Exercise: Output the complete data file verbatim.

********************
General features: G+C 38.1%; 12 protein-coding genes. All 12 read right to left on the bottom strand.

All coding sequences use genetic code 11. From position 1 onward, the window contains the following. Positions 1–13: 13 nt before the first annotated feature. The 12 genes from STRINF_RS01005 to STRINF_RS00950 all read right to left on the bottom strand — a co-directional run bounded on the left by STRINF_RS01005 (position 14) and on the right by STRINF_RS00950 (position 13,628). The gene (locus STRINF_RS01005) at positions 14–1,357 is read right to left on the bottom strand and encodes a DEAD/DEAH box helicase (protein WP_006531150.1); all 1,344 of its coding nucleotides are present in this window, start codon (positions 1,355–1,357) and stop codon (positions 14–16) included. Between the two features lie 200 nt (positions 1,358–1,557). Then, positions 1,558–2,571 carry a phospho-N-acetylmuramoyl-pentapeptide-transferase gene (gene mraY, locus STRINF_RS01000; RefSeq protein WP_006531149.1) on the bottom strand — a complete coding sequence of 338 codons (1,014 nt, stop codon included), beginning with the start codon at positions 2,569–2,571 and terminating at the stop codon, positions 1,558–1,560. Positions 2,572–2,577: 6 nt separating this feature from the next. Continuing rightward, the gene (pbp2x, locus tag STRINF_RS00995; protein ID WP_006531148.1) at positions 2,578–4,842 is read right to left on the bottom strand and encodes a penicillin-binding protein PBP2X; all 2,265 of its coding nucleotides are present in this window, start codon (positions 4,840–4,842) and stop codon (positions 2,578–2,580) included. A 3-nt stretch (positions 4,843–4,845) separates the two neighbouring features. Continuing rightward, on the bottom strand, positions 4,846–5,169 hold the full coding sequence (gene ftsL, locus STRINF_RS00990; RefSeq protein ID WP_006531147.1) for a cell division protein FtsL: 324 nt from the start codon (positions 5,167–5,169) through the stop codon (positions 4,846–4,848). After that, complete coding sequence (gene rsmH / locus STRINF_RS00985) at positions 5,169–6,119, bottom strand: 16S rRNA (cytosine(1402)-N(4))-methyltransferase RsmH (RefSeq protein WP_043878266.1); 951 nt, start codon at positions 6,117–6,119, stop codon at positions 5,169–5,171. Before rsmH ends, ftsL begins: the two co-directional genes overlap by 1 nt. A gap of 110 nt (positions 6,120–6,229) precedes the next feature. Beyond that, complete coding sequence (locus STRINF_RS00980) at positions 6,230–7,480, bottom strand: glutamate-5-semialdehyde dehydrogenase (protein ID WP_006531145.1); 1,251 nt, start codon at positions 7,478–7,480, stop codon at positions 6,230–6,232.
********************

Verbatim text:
General features: G+C 38.1%; 12 protein-coding genes. All 12 read right to left on the bottom strand.

All coding sequences use genetic code 11. From position 1 onward, the window contains the following. Positions 1–13: 13 nt before the first annotated feature. The 12 genes from STRINF_RS01005 to STRINF_RS00950 all read right to left on the bottom strand — a co-directional run bounded on the left by STRINF_RS01005 (position 14) and on the right by STRINF_RS00950 (position 13,628). The gene (locus STRINF_RS01005) at positions 14–1,357 is read right to left on the bottom strand and encodes a DEAD/DEAH box helicase (protein WP_006531150.1); all 1,344 of its coding nucleotides are present in this window, start codon (positions 1,355–1,357) and stop codon (positions 14–16) included. Between the two features lie 200 nt (positions 1,358–1,557). Then, positions 1,558–2,571 carry a phospho-N-acetylmuramoyl-pentapeptide-transferase gene (gene mraY, locus STRINF_RS01000; RefSeq protein WP_006531149.1) on the bottom strand — a complete coding sequence of 338 codons (1,014 nt, stop codon included), beginning with the start codon at positions 2,569–2,571 and terminating at the stop codon, positions 1,558–1,560. Positions 2,572–2,577: 6 nt separating this feature from the next. Continuing rightward, the gene (pbp2x, locus tag STRINF_RS00995; protein ID WP_006531148.1) at positions 2,578–4,842 is read right to left on the bottom strand and encodes a penicillin-binding protein PBP2X; all 2,265 of its coding nucleotides are present in this window, start codon (positions 4,840–4,842) and stop codon (positions 2,578–2,580) included. A 3-nt stretch (positions 4,843–4,845) separates the two neighbouring features. Continuing rightward, on the bottom strand, positions 4,846–5,169 hold the full coding sequence (gene ftsL, locus STRINF_RS00990; RefSeq protein ID WP_006531147.1) for a cell division protein FtsL: 324 nt from the start codon (positions 5,167–5,169) through the stop codon (positions 4,846–4,848). After that, complete coding sequence (gene rsmH / locus STRINF_RS00985) at positions 5,169–6,119, bottom strand: 16S rRNA (cytosine(1402)-N(4))-methyltransferase RsmH (RefSeq protein WP_043878266.1); 951 nt, start codon at positions 6,117–6,119, stop codon at positions 5,169–5,171. Before rsmH ends, ftsL begins: the two co-directional genes overlap by 1 nt. A gap of 110 nt (positions 6,120–6,229) precedes the next feature. Beyond that, complete coding sequence (locus STRINF_RS00980) at positions 6,230–7,480, bottom strand: glutamate-5-semialdehyde dehydrogenase (protein ID WP_006531145.1); 1,251 nt, start codon at positions 7,478–7,480, stop codon at positions 6,230–6,232.